When Are Supply And Demand Determined Recursively Rather Than Simultaneously?
AbstractWhen supply and demand are recursive, with uncorrelated cross-equation errors, least-squares estimation has no simultaneous-equation bias. Supply to a daily fish market is determined by the previous night's catch; hence this would appear to be a good example of a recursive market. Despite this, data from the Fulton fish market are treated in the literature, without adequate explanation, as coming from a market in which price and quantity are determined simultaneously. We provide the missing explanation, and in doing so reveal some issues about simultaneity that deserve better coverage in our textbooks and fuller consideration by applied econometricians.
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Bibliographic InfoArticle provided by Palgrave Macmillan in its journal Eastern Economic Journal.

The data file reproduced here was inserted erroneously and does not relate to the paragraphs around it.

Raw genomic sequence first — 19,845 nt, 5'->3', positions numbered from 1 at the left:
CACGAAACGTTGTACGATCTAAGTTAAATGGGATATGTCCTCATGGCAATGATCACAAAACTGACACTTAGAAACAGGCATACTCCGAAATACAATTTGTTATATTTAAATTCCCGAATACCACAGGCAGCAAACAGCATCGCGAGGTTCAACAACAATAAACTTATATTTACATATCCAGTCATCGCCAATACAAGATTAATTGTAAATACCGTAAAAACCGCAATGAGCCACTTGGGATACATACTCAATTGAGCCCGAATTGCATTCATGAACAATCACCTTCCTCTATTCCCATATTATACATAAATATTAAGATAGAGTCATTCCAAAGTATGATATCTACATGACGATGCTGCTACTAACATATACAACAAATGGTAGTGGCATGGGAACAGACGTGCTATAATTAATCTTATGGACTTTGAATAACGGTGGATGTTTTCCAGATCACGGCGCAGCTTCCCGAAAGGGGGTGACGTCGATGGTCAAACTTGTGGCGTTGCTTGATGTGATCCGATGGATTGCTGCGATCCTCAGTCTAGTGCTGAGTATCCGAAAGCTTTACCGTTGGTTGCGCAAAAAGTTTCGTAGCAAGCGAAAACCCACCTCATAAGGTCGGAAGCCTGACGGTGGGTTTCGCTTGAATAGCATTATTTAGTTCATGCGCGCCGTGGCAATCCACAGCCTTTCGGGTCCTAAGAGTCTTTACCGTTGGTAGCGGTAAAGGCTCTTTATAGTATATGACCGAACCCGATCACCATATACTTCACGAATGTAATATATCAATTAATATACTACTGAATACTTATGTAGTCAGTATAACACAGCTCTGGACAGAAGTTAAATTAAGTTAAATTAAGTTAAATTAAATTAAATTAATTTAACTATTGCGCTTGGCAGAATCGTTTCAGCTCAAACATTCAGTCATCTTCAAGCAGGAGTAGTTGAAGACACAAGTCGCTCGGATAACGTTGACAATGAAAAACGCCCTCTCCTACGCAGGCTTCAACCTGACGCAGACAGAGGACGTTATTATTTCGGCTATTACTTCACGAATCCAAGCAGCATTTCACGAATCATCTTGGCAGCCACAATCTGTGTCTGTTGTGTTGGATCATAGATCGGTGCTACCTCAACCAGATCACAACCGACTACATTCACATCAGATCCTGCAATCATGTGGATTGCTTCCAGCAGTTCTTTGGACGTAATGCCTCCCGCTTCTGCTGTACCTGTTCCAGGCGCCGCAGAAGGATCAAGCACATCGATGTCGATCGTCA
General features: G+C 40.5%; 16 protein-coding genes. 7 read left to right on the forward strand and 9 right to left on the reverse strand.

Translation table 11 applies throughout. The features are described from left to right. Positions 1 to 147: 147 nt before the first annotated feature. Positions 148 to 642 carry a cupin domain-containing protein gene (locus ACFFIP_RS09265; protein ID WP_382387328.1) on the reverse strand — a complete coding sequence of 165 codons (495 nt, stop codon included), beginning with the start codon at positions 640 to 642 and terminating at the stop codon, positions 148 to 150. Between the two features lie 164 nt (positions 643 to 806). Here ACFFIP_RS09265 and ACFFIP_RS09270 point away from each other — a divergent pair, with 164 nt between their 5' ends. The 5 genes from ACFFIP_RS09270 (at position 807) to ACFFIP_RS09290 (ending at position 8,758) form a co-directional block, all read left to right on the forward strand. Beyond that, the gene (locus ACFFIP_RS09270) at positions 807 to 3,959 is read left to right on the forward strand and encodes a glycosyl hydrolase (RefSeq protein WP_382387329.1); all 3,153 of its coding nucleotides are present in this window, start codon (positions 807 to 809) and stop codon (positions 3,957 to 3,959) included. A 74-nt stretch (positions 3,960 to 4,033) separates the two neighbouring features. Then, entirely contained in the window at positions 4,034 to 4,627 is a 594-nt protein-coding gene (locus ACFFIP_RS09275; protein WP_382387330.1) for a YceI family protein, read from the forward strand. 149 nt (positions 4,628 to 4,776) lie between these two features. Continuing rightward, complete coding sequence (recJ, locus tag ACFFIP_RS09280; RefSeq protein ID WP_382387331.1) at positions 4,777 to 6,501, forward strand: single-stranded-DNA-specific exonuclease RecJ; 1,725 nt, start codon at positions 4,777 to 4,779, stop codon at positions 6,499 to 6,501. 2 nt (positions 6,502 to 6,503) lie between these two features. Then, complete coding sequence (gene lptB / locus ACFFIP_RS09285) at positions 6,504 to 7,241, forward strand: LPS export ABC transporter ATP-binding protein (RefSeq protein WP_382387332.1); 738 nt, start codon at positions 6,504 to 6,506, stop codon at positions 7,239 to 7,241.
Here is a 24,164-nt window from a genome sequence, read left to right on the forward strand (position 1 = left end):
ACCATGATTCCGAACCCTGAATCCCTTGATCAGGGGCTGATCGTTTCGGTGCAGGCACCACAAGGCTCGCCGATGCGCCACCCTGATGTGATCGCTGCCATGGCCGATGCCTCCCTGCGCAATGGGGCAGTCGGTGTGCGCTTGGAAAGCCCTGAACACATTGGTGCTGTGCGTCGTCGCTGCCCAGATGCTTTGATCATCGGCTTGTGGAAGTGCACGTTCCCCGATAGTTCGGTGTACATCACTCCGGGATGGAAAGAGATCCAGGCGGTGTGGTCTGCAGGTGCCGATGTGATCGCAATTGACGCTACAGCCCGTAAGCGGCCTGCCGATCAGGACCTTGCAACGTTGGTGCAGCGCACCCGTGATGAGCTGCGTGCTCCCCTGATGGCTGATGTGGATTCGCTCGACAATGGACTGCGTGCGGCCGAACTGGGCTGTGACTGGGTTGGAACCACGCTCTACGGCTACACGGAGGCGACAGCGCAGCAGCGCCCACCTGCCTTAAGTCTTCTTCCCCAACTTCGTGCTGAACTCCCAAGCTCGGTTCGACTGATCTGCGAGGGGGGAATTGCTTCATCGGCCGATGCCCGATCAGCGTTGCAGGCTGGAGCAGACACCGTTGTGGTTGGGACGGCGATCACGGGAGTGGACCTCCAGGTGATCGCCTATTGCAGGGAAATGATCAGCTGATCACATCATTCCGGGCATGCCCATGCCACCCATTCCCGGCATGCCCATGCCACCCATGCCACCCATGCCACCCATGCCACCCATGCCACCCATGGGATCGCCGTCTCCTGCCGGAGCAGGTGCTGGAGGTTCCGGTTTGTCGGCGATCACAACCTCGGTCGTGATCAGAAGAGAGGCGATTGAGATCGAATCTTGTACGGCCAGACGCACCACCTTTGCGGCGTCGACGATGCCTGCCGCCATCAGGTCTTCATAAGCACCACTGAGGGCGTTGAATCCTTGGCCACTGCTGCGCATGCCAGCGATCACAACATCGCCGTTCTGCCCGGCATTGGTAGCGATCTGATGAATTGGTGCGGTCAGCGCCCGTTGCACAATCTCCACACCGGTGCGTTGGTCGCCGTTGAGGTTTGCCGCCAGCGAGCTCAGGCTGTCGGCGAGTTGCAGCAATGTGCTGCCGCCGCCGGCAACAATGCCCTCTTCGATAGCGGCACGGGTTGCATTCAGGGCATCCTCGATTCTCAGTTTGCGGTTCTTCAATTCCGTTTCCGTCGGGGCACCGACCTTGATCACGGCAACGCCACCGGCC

Volume (Year): 36 (2010)
Issue (Month): 2 (Spring)
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Web page: http://www.palgrave-journals.com/
Postal: Palgrave Macmillan Journals, Subscription Department, Houndmills, Basingstoke, Hampshire RG21 6XS, UK
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- Graddy, Kathryn & Hall, George, 2009.
"A Dynamic Model of Price Discrimination and Inventory Management at the Fulton Fish Market,"
CEPR Discussion Papers
7315, C.E.P.R. Discussion Papers.
- Graddy, Kathryn & Hall, George, 2011. "A dynamic model of price discrimination and inventory management at the Fulton Fish Market," Journal of Economic Behavior & Organization, Elsevier, vol. 80(1), pages 6-19.
- Kathryn Graddy & George Hall, 2009. "A Dynamic Model of Price Discrimination and Inventory Management at the Fulton Fish Market," NBER Working Papers 15019, National Bureau of Economic Research, Inc.
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